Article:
Twitter agrees to heavy censorship in Turkey & elsewhere

Turkey has requested Twitter delete 45,800 tweets, 31 percent of all requests globally. Many of them would be protected by freedom of speech laws in most countries. I’d bet many were reasonable, non-violent political statements. Erdogan is not as authoritarian as the Saudis, Omanis, or Syrians, but the government is harsh on any opposition.

Facing a likely ban, Twitter has now agreed to honor government takedown notices within 48 hours. It was already blocked from selling ads in Turkey and fined $5M.

Facebook, VKontakte (VK), YouTube, TikTok, LinkedIn, and Dailymotion have also established local offices and agreed to obey the government. They will also store users’ data locally.

To ensure that Twitter remains available for all who use it in Turkey, we have decided to establish a legal entity. In coming to this decision, we were guided by our core mission: defending open, public conversation and ensuring our service is available to people everywhere. 

Complete statement below

Similar laws are pending around the world, For Twitter to be available “everywhere,” it will have to make many compromises like this.

These are complicated issues. I’m a strong believer in freedom of speech but question private US companies making decisions on what is acceptable around the world.

I believe Internet companies should obey any reasonable law in all countries in which they do business. They should pay taxes. The world would be a better place if giant companies created jobs across the world. Moving so many jobs to California is a greedy practice. The US Internet giants are taking $billions from poor countries, a highly questionable practice. (I have a Rawlsian sense of justice.)

Some lines should not be crossed. I do not believe Israeli security companies should wiretap dissidents and journalists in brutal dictatorship.

An update on Twitter in Turkey

By Twitter Public PolicyFriday, 19 March 2021    

Twitter’s mission is to serve the public conversation and ensure the service is a place where people can connect, find credible information, and express themselves – anywhere in the world. 

We are committed to protecting and defending the Open Internet, and as part of this work, have called for the establishment of regional and global standards for online services. We believe that global and not fragmented frameworks protect online communities and their rights, and ensure they can experience the Internet in the same way across the world. Additionally, in an open, competitive environment, smaller companies are not only able to operate alongside the very largest companies, but can thrive.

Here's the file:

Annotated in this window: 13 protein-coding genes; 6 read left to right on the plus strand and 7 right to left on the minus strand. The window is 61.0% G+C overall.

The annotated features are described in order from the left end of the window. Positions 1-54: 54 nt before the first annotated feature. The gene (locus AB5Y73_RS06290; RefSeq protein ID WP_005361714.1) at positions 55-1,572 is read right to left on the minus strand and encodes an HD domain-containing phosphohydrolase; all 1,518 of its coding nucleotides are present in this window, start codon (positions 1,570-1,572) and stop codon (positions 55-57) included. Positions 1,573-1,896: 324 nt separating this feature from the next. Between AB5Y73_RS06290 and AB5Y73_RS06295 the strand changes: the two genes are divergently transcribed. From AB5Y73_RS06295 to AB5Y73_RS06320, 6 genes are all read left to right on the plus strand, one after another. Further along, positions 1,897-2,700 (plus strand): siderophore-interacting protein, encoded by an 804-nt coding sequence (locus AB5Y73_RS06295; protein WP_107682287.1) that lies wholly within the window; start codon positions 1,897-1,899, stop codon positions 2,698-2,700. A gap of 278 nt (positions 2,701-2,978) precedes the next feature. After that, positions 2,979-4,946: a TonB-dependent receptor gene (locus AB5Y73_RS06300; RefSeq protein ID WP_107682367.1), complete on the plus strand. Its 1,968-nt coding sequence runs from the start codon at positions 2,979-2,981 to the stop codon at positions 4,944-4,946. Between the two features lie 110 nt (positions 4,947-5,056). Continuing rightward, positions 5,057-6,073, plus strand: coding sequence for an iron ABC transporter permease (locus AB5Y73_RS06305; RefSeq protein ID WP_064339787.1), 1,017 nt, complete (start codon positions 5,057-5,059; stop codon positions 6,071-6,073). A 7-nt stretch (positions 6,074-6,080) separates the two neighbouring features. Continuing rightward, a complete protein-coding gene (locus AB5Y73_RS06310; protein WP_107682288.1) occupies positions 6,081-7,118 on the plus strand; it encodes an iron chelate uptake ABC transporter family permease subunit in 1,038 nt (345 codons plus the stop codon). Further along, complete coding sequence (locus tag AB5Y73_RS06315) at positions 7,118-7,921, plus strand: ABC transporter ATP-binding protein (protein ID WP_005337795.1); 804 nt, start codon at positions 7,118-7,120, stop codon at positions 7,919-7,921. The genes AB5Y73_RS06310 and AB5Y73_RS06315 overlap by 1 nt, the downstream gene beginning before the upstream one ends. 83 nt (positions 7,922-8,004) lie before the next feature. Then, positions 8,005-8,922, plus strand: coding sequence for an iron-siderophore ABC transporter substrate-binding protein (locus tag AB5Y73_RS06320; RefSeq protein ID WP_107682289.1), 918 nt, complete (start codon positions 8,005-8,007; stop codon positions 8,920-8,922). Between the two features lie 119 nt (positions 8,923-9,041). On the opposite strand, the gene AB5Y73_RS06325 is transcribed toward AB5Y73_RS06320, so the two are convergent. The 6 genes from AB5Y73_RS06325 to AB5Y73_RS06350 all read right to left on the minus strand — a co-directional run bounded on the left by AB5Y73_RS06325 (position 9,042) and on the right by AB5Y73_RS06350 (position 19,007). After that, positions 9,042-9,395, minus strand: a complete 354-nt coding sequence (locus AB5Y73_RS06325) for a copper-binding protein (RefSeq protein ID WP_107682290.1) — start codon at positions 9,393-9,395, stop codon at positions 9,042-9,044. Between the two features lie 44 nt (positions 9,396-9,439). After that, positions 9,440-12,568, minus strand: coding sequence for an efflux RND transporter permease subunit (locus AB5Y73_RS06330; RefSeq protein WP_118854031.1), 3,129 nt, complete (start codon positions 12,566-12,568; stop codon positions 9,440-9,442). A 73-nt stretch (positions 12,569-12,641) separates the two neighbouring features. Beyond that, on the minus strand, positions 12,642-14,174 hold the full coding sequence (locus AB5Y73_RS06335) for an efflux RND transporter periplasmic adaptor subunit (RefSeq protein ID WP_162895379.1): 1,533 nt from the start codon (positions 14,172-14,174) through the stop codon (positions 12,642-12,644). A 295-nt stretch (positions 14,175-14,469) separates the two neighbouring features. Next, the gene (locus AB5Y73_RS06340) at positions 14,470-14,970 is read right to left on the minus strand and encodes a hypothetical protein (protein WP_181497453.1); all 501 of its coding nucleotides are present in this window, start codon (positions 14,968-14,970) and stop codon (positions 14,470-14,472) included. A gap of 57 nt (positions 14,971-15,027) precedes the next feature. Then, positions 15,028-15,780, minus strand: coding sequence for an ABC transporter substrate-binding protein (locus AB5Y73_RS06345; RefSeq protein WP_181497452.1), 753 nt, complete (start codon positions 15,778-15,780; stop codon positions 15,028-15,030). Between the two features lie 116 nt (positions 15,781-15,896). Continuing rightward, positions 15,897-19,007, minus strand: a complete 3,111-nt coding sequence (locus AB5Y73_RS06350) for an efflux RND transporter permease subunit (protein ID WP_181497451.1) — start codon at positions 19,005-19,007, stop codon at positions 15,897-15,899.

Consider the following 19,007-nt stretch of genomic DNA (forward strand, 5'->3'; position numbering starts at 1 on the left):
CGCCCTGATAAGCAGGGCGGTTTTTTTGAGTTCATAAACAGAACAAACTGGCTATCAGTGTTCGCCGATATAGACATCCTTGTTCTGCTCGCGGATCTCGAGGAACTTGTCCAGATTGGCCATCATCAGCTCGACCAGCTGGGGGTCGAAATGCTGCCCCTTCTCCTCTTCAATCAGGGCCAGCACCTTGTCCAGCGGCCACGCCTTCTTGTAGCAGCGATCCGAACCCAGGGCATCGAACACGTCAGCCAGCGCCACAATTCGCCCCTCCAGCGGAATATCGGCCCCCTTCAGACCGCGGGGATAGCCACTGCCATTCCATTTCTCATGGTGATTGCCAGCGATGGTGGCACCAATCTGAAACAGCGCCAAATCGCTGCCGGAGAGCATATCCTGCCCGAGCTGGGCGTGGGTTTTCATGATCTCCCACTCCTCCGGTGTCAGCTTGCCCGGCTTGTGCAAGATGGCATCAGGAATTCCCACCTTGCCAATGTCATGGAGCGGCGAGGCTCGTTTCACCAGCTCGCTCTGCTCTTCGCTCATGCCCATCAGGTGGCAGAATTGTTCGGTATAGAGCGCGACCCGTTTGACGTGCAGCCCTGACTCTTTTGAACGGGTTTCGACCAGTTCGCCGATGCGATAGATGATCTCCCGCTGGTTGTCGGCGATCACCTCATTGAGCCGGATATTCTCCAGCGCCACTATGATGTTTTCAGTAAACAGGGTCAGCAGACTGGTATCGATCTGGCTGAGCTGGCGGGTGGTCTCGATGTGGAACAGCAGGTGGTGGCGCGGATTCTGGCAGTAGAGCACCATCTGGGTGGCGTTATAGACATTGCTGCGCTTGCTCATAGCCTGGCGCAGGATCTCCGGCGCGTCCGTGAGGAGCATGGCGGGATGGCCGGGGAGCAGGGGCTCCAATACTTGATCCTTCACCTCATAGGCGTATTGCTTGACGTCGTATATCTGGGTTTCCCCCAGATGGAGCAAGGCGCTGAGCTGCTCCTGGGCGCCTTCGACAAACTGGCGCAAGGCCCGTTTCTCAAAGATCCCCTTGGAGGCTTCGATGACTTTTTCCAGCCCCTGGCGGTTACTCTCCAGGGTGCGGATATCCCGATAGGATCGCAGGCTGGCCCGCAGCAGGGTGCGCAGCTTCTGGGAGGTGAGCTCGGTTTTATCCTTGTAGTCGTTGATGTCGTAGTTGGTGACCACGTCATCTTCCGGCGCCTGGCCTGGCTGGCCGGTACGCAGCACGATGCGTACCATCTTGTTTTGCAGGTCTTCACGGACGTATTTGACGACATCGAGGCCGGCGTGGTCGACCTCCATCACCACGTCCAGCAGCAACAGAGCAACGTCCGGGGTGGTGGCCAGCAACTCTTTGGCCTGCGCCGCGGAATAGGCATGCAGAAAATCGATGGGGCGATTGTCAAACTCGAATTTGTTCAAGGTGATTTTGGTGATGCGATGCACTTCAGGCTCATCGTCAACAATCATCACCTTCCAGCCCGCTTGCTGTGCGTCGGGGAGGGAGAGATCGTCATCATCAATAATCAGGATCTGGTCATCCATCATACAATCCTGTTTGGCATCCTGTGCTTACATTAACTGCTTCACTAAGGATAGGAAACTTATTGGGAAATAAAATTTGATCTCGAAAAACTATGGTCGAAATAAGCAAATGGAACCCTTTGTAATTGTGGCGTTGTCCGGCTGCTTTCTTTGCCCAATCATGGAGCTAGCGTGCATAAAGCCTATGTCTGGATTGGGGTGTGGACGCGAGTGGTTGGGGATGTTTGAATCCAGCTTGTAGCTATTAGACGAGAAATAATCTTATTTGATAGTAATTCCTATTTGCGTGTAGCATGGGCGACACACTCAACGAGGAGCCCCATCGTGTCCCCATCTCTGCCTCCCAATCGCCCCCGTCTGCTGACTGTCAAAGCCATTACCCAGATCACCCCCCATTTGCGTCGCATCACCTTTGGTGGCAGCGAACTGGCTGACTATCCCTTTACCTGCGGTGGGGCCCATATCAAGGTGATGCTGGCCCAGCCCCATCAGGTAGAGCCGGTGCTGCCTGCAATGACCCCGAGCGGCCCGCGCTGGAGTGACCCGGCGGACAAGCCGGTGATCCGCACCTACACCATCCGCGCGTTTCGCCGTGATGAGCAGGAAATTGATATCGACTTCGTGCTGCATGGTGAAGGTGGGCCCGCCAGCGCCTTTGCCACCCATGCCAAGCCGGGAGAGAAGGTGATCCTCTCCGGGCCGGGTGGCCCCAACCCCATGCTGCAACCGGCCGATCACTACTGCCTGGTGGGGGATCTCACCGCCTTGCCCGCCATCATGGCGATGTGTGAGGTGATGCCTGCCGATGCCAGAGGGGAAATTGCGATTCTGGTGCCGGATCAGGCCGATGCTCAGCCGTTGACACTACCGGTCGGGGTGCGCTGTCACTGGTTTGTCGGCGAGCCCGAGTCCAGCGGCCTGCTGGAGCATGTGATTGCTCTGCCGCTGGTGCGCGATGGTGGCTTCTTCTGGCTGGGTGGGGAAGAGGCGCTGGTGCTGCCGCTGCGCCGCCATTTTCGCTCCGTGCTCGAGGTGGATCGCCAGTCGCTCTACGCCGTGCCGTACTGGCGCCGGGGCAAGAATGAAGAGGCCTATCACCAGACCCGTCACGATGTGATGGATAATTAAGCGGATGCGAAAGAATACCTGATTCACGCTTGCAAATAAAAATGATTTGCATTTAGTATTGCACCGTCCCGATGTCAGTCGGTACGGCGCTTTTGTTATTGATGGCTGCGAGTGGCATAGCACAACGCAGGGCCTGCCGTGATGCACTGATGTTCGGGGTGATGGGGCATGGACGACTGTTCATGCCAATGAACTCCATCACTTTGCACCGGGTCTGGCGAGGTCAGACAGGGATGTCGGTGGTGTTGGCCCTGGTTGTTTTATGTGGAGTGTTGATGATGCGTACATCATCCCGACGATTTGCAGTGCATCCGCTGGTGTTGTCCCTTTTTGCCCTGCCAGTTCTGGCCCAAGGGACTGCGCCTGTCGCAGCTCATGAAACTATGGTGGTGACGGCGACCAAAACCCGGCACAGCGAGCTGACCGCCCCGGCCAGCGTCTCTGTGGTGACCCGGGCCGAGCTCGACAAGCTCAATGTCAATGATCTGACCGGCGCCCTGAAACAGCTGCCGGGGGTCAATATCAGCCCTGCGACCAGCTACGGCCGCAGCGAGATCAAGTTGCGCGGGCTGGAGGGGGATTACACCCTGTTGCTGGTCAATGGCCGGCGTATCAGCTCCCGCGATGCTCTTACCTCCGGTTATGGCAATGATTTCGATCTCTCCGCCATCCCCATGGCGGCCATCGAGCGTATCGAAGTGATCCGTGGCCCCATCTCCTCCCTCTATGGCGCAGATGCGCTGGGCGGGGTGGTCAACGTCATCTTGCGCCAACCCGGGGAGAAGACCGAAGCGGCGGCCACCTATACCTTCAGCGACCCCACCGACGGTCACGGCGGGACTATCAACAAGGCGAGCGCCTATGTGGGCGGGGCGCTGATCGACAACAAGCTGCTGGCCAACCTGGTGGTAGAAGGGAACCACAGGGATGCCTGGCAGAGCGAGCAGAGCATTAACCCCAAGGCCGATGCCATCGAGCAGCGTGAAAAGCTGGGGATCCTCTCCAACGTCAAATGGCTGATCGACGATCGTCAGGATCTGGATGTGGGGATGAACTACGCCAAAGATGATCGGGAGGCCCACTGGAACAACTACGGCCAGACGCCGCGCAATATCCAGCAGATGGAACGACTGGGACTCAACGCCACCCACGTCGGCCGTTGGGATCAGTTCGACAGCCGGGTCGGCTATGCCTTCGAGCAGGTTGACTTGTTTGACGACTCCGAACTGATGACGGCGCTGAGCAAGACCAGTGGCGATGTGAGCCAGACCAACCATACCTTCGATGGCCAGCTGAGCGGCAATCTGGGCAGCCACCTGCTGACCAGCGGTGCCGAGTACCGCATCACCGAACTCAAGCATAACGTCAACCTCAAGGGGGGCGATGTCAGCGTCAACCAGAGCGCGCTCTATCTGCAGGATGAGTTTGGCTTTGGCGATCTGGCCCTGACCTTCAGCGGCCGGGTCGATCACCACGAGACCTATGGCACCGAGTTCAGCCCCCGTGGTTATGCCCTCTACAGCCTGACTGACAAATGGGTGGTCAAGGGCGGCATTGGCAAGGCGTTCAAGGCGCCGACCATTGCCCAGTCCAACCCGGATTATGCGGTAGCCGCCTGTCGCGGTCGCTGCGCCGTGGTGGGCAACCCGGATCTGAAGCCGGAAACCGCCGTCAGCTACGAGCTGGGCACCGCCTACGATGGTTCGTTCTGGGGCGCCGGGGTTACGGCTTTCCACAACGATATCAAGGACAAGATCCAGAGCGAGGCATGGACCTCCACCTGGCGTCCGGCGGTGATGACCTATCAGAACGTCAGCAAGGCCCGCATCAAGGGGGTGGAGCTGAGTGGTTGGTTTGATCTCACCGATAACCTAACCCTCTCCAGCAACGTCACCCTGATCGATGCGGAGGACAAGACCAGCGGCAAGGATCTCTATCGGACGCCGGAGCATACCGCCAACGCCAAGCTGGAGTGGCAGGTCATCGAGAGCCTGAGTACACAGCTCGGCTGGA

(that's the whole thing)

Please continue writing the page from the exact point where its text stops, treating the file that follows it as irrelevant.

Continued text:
In our continuing effort to provide our service in Turkey, we have closely reviewed the recently amended Internet Law No. 5651. To ensure that Twitter remains available for all who use it in Turkey, we have decided to establish a legal entity. 

In coming to this decision, we were guided by our core mission: defending open, public conversation and ensuring our service is available to people everywhere. 

We remain committed to protecting the voices and data of people in Turkey who use Twitter. We will continue to be transparent about how we handle requests from government and law enforcement. 

Twitter was founded on freedom of expression, and we respect people’s universal right to express their views online. We have a designated human rights function at Twitter and hold our processes, product, and policies accountable — we have and will, as always, enforce our rules impartially and judiciously.

We will continue to work to protect the public conversation in Turkey, empowering people to have access to that conversation, and advocating for our values

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